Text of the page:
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August 21, 2013
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Think twice before trying out for football this fall

Think twice before trying out for football this fall

School is about to start and I’m making one more plea to parents. Last year I wrote a letter stating that kids, and the parents who let them, were “being foolish” if they played contact football. The knowledge about concussion danger was well established, with the effects often not showing until 10 to 20 years later.

A rebuttal letter stated that I had “concern borne out of ignorance,” due to the benefits of football, such as camaraderie, manhood building, a “path out of poverty,” etc.

That letter (patronizing nonsense) didn’t even warrant a response. “Paths out of poverty” to the pro level are extremely rare. Camaraderie, “manhood building,” etc., can be found in many other less dangerous sports. Sure, you can fall while mountain biking, but that is an accident. In football, that 230-pound linebacker has the specific intention to grab your vulnerable body and drive you into the ground!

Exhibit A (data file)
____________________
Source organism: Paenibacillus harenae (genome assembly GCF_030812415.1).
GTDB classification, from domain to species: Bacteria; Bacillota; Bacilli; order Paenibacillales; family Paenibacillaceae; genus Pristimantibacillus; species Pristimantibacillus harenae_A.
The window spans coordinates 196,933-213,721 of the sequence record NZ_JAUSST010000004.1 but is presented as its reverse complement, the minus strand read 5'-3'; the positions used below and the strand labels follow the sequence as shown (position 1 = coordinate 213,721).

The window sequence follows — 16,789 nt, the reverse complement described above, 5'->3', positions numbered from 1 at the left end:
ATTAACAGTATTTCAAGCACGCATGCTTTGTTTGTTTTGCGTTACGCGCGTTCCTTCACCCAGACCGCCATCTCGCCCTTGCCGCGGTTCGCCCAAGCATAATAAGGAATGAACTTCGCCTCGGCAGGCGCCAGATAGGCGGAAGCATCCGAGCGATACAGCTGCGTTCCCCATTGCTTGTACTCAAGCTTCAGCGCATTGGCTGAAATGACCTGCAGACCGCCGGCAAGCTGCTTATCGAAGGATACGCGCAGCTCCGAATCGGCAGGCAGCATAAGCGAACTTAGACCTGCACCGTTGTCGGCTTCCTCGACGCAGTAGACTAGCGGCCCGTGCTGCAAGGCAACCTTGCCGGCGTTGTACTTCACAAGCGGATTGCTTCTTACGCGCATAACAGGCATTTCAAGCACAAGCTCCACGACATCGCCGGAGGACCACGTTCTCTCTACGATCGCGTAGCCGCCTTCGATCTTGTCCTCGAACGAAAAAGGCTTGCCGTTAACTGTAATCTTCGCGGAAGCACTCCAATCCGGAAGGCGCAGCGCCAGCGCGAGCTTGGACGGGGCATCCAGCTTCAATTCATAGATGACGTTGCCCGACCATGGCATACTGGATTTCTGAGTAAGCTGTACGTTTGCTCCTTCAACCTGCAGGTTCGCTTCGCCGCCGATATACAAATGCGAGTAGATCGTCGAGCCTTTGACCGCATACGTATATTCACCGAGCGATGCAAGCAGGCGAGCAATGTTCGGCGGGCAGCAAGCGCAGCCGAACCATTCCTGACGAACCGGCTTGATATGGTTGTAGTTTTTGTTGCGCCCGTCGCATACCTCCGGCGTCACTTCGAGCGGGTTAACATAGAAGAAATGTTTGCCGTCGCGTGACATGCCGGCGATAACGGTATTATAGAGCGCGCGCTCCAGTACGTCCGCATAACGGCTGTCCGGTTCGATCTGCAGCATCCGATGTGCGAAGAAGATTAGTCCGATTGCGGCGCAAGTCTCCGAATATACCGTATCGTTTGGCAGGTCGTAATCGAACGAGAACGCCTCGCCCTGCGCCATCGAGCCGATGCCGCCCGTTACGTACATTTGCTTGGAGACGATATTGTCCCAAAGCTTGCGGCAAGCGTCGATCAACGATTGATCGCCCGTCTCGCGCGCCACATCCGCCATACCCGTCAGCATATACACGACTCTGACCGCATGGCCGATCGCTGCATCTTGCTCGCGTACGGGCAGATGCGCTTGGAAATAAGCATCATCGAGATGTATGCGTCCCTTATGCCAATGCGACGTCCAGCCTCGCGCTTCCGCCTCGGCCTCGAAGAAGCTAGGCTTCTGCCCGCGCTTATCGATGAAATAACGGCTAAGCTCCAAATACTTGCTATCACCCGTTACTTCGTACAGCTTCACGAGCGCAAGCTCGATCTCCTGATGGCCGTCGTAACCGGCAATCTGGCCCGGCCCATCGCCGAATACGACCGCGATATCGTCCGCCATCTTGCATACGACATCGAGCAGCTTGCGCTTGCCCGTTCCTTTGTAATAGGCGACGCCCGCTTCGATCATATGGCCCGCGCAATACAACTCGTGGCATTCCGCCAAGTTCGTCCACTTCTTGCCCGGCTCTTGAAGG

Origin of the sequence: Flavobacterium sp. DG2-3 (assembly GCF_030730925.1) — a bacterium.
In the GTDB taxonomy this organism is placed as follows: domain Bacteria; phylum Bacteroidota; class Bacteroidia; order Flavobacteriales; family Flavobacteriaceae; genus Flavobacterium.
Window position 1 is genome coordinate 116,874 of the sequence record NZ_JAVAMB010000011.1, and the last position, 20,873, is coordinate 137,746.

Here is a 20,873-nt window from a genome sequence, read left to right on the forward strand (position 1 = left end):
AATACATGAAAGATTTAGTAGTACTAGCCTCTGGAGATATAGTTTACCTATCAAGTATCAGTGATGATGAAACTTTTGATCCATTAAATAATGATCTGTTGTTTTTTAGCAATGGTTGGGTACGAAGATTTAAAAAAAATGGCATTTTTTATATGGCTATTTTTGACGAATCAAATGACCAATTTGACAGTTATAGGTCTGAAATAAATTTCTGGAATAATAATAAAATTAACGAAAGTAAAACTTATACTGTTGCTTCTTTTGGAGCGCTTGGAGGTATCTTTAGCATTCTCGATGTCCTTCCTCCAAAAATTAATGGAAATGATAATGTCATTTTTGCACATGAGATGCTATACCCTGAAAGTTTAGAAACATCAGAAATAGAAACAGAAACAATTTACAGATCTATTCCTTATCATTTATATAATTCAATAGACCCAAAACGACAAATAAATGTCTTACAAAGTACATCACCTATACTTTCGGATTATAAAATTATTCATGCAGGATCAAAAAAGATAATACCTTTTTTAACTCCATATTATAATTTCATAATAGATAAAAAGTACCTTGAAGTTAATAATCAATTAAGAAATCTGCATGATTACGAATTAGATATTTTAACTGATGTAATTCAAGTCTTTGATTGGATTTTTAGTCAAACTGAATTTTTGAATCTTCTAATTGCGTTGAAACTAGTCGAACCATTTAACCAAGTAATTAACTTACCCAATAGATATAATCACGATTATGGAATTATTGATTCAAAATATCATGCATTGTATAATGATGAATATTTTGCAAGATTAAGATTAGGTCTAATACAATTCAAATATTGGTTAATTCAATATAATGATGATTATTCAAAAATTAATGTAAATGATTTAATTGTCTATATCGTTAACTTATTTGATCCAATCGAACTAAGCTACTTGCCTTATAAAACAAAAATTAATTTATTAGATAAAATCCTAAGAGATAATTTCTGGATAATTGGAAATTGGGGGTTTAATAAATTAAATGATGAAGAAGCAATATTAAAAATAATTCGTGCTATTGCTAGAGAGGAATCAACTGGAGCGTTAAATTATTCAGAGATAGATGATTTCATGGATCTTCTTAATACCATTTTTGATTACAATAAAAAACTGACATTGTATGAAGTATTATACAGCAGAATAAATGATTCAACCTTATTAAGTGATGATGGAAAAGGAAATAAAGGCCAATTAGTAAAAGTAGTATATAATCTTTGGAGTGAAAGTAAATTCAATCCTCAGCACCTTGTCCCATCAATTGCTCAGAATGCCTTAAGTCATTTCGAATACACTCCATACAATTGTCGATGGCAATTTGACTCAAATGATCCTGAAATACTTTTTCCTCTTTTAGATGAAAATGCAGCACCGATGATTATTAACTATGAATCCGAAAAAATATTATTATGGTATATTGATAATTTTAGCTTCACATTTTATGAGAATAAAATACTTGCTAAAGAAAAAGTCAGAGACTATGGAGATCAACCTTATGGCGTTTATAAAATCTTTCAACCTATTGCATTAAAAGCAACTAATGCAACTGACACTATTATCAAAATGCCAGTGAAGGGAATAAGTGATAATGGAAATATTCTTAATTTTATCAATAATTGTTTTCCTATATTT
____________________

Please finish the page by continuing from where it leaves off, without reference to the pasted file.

Since my letter, I’ve seen numerous detailed news stories about football brain injury and its victims. Some died instantly on the field, and some had permanent brain damage that didn’t reveal itself until many years later.

Now, the latest thing is an expensive new helmet with high-tech sensors inside that measure head trauma. Coaches can monitor the readings and examine players if they exceed a certain level. Question: Is this really what you want your kid to be doing? Are you just going to hope his readings don’t exceed some limit? Are you just going to hope he doesn’t develop chronic traumatic encephalopathy?

Every time he gets his bell rung, he’s adding to the chance that 10 to 20 years from now he may have trouble remembering who you are.

Not to mention the possibility of instant death, which just happened to a high school player in Georgia (broken neck).

All I’m saying is, lay all the cards on the table and have a serious discussion about the risks involved.

Football can be fun and exciting to watch, but fans in the stadium risk nothing … unless their children are on the field.

Gregg Littell

Auburn


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The Union Updated Aug 21, 2013 12:02AM Published Aug 21, 2013 12:02AM Copyright 2013 The Union. All rights reserved. This material may not be published, broadcast, rewritten or redistributed.